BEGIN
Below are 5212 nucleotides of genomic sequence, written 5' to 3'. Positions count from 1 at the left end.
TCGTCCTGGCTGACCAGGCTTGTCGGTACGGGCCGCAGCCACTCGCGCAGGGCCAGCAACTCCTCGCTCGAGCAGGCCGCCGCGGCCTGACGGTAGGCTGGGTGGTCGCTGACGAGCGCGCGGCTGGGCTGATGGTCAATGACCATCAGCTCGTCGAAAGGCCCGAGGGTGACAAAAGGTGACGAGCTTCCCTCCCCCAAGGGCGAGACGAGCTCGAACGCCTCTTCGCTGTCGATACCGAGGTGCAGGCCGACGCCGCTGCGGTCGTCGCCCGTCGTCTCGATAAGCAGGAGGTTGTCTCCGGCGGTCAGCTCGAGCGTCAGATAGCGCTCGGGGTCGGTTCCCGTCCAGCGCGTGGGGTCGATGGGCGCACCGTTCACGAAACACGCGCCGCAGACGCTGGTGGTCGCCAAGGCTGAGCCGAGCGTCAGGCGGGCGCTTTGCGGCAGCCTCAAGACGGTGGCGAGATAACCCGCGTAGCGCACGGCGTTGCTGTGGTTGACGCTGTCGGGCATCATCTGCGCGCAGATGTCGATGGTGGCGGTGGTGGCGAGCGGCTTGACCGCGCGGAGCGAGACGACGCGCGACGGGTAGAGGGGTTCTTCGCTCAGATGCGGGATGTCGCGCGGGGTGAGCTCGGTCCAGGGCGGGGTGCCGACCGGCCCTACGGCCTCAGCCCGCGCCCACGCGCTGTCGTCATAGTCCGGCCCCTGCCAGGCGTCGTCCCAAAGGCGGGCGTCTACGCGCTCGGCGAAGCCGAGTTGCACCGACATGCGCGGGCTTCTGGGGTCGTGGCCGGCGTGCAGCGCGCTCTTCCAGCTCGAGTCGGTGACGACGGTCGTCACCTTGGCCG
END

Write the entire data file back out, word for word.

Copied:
Below are 5212 nucleotides of genomic sequence, written 5' to 3'. Positions count from 1 at the left end.
TCGTCCTGGCTGACCAGGCTTGTCGGTACGGGCCGCAGCCACTCGCGCAGGGCCAGCAACTCCTCGCTCGAGCAGGCCGCCGCGGCCTGACGGTAGGCTGGGTGGTCGCTGACGAGCGCGCGGCTGGGCTGATGGTCAATGACCATCAGCTCGTCGAAAGGCCCGAGGGTGACAAAAGGTGACGAGCTTCCCTCCCCCAAGGGCGAGACGAGCTCGAACGCCTCTTCGCTGTCGATACCGAGGTGCAGGCCGACGCCGCTGCGGTCGTCGCCCGTCGTCTCGATAAGCAGGAGGTTGTCTCCGGCGGTCAGCTCGAGCGTCAGATAGCGCTCGGGGTCGGTTCCCGTCCAGCGCGTGGGGTCGATGGGCGCACCGTTCACGAAACACGCGCCGCAGACGCTGGTGGTCGCCAAGGCTGAGCCGAGCGTCAGGCGGGCGCTTTGCGGCAGCCTCAAGACGGTGGCGAGATAACCCGCGTAGCGCACGGCGTTGCTGTGGTTGACGCTGTCGGGCATCATCTGCGCGCAGATGTCGATGGTGGCGGTGGTGGCGAGCGGCTTGACCGCGCGGAGCGAGACGACGCGCGACGGGTAGAGGGGTTCTTCGCTCAGATGCGGGATGTCGCGCGGGGTGAGCTCGGTCCAGGGCGGGGTGCCGACCGGCCCTACGGCCTCAGCCCGCGCCCACGCGCTGTCGTCATAGTCCGGCCCCTGCCAGGCGTCGTCCCAAAGGCGGGCGTCTACGCGCTCGGCGAAGCCGAGTTGCACCGACATGCGCGGGCTTCTGGGGTCGTGGCCGGCGTGCAGCGCGCTCTTCCAGCTCGAGTCGGTGACGACGGTCGTCACCTTGGCCG